Title: Music Educator
Company: Birmingham City Schools
Location: Birmingham, Alabama, United States
Dathia Means, Music Educator at Birmingham City Schools, has been recognized by Marquis Who’s Who Top Educators for dedication, achievements, and leadership in music performance and instruction.
After initially obtaining a bachelor’s degree from Alabama Agricultural and Mechanical University in 1968, Ms. Means later continued her education with coursework toward a Master of Education at University of Alabama at Birmingham and Master of Education from Cambridge College in Boston in 2001. She has excelled as a music educator, violinist, pianist and orchestra director with the Birmingham City Schools and George W. Carver High School, where she served as fine arts department head, for over four decades. In addition, she provided superior service as director of music at the historic Sixteenth Street Baptist Church in Birmingham. She had played violin with the Brighton High School Orchestra and was scheduled to perform at the Sixteenth Street Church on September 15, 1963, the day a bomb took the lives of four young congregants.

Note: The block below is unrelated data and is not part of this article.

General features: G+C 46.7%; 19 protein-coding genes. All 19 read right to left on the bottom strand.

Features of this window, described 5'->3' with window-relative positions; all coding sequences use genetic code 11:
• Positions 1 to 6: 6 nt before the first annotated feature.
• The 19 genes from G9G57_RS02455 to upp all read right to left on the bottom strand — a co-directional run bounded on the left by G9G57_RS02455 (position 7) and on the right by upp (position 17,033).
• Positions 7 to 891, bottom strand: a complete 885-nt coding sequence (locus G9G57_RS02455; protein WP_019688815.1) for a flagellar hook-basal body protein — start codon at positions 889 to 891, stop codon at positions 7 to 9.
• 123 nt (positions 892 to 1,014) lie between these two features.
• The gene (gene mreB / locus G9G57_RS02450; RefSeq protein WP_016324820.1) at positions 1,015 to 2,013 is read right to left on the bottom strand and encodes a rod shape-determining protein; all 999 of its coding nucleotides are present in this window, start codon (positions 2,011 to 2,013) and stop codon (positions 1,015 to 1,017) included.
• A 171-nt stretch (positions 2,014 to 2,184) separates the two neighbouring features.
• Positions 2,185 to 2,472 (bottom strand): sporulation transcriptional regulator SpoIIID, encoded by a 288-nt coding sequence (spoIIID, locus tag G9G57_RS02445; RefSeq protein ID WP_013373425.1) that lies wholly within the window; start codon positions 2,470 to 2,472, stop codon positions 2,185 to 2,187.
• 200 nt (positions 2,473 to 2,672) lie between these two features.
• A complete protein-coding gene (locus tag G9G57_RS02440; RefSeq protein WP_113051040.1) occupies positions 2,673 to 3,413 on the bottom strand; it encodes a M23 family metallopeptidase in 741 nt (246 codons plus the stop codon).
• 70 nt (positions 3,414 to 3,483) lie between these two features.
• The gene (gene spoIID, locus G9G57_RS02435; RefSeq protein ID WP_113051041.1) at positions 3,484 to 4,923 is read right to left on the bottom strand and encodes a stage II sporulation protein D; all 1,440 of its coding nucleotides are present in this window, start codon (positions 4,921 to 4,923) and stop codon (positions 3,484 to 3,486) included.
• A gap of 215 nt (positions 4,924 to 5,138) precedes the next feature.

Ms. Means’ many honors over the years include Most Outstanding Teacher of Birmingham and Black Achievers Award in 2008, the Art and Letters Award from Delta Sigma Theta Sorority, Inc. in 2007, a Woman of Distinction Award in 2003 and a fellowship from National Endowment for the Humanities in African American Culture Summer Institute Graduate Program in 1991. She was 22 when she became involved in music education, but she had always known that she would pursue a career in music since she was a much younger girl. Ms. Means had begun playing the violin and the piano during her early childhood and by the time she turned 13, she was already playing in the orchestra. As a career highlight, she cites her founding of the first Black symphony orchestra in the Birmingham City Schools at George W. Carver High School. Under her direction, the orchestra consistently won superior ratings at the local and all state levels, producing students who won first place in local and state contests. In the coming years, she is determined to promote the music of Black composers by continuing to perform their works in concerts.
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